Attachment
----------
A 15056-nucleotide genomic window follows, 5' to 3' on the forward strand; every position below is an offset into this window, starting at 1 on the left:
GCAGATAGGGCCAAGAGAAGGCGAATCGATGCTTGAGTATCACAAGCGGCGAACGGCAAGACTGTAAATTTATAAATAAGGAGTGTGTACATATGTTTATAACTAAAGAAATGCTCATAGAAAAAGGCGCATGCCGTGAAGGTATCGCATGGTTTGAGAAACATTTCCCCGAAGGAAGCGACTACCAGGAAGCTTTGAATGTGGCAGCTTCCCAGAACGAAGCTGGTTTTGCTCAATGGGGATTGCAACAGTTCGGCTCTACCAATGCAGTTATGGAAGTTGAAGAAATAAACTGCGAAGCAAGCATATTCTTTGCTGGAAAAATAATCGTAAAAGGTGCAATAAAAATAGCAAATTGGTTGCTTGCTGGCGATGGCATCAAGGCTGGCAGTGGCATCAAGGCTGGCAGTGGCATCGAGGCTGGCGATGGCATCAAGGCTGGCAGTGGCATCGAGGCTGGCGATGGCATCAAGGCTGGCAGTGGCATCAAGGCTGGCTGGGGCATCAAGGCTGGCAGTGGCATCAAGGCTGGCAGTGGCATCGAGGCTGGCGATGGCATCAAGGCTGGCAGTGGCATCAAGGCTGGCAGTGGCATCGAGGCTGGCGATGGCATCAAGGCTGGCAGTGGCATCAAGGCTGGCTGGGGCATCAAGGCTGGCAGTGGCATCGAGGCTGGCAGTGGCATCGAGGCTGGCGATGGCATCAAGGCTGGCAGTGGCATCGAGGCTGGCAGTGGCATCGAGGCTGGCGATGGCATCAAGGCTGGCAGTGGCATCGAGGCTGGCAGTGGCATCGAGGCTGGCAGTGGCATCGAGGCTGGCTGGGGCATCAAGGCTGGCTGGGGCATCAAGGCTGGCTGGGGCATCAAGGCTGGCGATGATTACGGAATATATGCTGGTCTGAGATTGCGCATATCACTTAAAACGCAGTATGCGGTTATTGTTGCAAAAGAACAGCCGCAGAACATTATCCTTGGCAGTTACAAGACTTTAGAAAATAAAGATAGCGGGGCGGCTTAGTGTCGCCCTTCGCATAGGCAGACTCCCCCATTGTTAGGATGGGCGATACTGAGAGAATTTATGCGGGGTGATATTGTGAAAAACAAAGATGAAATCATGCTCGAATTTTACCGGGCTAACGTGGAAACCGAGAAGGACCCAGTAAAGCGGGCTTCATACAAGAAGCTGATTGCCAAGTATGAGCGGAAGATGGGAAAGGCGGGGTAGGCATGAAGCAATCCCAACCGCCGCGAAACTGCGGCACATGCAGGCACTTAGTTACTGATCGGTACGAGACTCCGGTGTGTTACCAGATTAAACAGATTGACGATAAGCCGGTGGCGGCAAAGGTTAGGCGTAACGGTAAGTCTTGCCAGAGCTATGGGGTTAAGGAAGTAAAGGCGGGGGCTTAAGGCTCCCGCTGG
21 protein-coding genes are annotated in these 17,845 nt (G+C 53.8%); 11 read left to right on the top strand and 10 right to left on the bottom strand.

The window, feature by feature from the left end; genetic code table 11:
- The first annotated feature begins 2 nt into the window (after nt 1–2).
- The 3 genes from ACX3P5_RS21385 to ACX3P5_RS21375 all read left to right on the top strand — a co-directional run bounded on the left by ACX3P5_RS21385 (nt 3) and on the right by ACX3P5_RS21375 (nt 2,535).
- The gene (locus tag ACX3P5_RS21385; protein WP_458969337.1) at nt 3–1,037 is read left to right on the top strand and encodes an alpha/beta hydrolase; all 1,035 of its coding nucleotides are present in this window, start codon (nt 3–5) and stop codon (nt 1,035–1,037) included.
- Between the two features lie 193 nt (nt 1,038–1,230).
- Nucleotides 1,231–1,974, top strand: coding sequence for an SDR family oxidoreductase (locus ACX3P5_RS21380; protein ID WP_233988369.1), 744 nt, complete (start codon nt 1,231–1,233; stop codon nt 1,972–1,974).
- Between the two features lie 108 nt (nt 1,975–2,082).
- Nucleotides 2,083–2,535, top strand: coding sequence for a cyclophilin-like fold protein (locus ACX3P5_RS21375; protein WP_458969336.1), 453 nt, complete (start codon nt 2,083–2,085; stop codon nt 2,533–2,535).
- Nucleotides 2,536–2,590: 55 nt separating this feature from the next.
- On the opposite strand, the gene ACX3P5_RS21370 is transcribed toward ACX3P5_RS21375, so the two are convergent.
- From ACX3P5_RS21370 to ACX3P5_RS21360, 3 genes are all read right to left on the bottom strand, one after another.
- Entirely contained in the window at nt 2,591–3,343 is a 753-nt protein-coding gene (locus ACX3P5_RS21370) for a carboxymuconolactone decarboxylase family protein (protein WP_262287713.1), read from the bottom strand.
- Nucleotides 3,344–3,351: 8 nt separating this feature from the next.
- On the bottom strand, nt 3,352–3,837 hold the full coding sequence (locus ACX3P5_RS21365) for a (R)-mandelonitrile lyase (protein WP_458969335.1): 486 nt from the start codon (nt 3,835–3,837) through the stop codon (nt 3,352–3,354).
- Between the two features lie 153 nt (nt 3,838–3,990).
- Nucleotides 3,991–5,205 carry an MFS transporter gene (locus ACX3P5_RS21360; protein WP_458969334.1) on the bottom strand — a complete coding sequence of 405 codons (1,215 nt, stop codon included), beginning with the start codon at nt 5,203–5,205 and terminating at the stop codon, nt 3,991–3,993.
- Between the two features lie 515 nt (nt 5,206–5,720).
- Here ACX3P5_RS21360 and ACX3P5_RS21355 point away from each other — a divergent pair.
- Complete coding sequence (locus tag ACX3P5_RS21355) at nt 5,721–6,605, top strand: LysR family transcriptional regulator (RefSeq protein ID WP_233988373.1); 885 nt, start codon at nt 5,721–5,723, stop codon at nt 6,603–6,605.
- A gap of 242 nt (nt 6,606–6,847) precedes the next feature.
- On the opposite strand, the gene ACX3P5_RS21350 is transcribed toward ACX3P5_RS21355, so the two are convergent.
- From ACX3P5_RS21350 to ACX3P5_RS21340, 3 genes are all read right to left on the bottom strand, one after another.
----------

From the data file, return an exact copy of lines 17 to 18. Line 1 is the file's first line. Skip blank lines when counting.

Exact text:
- On the bottom strand, nt 3,352–3,837 hold the full coding sequence (locus ACX3P5_RS21365) for a (R)-mandelonitrile lyase (protein WP_458969335.1): 486 nt from the start codon (nt 3,835–3,837) through the stop codon (nt 3,352–3,354).
- Between the two features lie 153 nt (nt 3,838–3,990).